This summer having been ousted from WW for a corporate decision, I found myself staring at a low carb plan. As hard as it was to change some food thoughts (ie in WW cheese is a definite NO NO, in low carb words, it’s okay in moderation) I have retrained my mind to think vegetables and fruits (some) and meat, to less bread and fillers. It wasn’t easy, it’s still not, and I am dreading the holidays and all the choices or non-choices I will have to make. But the glory is I feel better, I look better, my numbers are far better…and that makes it all worth it.

I do low carb (30-35 for the day). What keeps hunger away is eating enough protein. I don’t know what your previous lower carb meals were like, but mine are basically protein & low carb vegetables. I never feel hungry & it was the high carb meals that had me hungry constantly. I use almond meal, coconut flour & golden flaxseed meal for baking & unsweetened almond milk instead of milk.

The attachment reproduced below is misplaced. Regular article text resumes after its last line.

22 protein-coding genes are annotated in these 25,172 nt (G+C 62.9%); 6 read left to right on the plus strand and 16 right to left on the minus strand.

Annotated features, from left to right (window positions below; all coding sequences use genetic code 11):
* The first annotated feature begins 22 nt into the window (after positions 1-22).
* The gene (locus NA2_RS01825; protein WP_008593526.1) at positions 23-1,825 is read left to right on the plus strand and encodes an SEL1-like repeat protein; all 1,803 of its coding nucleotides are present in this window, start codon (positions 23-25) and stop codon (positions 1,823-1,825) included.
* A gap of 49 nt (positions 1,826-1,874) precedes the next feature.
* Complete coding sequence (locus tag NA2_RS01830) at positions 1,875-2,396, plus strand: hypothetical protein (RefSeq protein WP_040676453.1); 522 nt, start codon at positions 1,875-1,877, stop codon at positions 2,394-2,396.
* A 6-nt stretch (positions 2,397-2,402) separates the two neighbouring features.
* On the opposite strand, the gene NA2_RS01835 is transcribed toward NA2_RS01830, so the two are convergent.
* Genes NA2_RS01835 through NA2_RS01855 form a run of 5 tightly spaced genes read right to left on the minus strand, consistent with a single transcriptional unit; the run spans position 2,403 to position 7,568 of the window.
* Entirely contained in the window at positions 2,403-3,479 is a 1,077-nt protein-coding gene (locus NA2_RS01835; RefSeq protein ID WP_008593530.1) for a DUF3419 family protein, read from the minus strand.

Jenny’s site is a wonderful place to start: http://www.bloodsugar101.com & her book of the same name.

Dr. Bernstein’s Diabetes Solution is a great book.

I thought low carb would be blah & boring, but found some wonderful recipes. I don’t feel deprived at all.

Linda’s Low Carb Menus & Recipes http://genaw.com/lowcarb/index.html
The Low Carb Cafe www.lowcarbcafe.com
Low Carb Luxury http://www.lowcarbluxury.com/index.html
Simply Recipes http://simplyrecipes.com/recipes/low_carb/
Low Carb Eating http://lowcarbeating.com/

CGMS–Continuous Glucose Monitoring System. It’s attached with sensors & gives a constant reading of BG. You still need to test, but a CGMS shows upward or downward trends.

When I was first diagnosed, and eating a low carb diet, I was really hungry all the time. Eating more protein, but also a higher fat diet can also help keep hunger at bay. I find nuts help me to feel fuller. I also bake with almond meal, coconut flour & golden flaxseed meal, and have some great recipes for scones, pancakes and muffins.